What Jesus Looks Like Now

Read: Daniel 7:9-10, 13-14; Revelation 1:12-17a

When I saw him, I fell at his feet as though dead. (Rev. 1:17a)

What’s your mental picture of Jesus? Some might think of a painting that once hung in many a church lounge, a portrait of an olive-skinned Jesus with brown hair and beard and a rather dreamy expression on his face. Or there’s another picture I once saw—the laughing Jesus, head thrown back and white teeth flashing from a black beard. Then there are the ethnic portrayals: African Jesus, Asian Jesus, Indian Jesus.

These imaginative efforts are legitimate because Jesus was a real human being who looked like us. In the Orthodox tradition of iconography, it is forbidden to attempt a picture of God the Father. The Father has no body. But to refuse to attempt a picture of Jesus is also forbidden, because it is a denial of the reality of the incarnation.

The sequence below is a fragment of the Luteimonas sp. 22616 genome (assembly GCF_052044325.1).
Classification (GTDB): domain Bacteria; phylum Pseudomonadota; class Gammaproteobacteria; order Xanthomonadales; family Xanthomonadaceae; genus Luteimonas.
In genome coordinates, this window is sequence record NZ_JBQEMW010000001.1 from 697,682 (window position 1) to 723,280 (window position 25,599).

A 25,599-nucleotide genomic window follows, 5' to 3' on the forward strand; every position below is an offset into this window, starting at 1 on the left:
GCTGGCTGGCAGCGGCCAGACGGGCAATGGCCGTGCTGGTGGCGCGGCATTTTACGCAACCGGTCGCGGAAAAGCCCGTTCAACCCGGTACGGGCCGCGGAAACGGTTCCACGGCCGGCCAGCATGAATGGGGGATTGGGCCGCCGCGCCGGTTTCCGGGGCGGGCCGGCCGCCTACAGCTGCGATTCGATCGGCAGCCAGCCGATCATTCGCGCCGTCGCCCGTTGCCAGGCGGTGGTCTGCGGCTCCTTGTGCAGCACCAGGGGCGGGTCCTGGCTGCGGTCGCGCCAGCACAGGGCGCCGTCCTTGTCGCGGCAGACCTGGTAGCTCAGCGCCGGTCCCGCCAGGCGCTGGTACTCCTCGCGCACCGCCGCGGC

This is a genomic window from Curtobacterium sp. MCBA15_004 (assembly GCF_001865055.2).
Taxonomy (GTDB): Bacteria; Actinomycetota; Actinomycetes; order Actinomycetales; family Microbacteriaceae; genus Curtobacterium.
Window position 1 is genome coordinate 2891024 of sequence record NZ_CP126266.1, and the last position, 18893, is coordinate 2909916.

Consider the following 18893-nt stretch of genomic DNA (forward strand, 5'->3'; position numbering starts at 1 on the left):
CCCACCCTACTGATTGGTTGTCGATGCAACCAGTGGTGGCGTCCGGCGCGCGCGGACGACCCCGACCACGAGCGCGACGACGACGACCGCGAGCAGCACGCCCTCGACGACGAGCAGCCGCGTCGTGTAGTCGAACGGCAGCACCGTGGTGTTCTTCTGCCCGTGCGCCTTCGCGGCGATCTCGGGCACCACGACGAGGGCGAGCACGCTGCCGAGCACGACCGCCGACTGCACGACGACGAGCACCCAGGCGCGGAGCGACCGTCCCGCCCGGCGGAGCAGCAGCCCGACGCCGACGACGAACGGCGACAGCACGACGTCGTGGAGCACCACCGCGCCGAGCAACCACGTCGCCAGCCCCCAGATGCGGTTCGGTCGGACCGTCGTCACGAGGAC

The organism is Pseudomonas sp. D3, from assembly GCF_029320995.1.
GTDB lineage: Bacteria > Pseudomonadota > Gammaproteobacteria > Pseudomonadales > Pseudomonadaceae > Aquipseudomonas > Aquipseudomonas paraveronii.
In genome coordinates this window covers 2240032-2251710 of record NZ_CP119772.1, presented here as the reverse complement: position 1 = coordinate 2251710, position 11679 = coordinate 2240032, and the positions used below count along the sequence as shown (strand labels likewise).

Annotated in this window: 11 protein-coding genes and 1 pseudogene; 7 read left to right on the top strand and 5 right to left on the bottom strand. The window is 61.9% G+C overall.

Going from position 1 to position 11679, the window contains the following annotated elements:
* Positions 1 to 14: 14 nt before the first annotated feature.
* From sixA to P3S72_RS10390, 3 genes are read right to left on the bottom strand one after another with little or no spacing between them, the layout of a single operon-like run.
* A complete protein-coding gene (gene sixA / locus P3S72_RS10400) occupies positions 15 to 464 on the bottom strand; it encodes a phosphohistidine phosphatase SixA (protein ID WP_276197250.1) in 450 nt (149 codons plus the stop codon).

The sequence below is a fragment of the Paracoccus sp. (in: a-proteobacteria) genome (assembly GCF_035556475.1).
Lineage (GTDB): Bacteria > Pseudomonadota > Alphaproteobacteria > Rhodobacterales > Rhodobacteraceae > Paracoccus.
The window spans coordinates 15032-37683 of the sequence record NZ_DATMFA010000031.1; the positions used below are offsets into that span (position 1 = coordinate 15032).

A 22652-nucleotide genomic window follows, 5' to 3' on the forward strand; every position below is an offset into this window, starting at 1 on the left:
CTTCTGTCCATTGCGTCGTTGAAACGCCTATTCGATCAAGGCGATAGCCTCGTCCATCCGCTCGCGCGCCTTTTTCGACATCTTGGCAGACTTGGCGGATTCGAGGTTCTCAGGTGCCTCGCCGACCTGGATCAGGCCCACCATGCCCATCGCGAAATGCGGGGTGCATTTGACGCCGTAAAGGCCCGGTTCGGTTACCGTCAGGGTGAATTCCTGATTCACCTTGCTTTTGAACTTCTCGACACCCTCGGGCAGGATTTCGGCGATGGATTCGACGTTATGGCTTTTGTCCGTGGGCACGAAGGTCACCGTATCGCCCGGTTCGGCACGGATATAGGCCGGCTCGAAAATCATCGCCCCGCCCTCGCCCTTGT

John’s portrait of Jesus, though, is completely different. He was not trying to show what Jesus looked like back then, during his life on earth. He was showing us what Jesus looks like now. No painter could ever do this figure justice. No video clip, with images flashing fire and a roaring soundtrack of Niagara Falls, could ever convey the awesome glory of the risen Lord. John’s reaction says it best: “When I saw him, I fell at his feet as though dead.” Later, John responded in a similar way to an angel, but he was told to get up; even an angel is just a creature (Rev. 22:8-9). Here, however, his prostrate worship of the glorified Jesus is entirely appropriate. —David Bast

As you pray, glorify Jesus.

About the Author

Rev. Dave Bast retired as the President and Broadcast Minister of Words of Hope in January 2017, after 23 years with the ministry. Prior to his ministry and work at Words of Hope, Dave served as a pastor for 18 years in congregations in the Reformed Church in America. He is the author of several devotional books. A graduate of Hope College and Western Theological Seminary, he has also studied at both the Fuller and Calvin seminaries. Dave and his wife, Betty Jo, have four children and four grandchildren. Dave enjoys reading, growing tomatoes, and avidly follows the Detroit Tigers.

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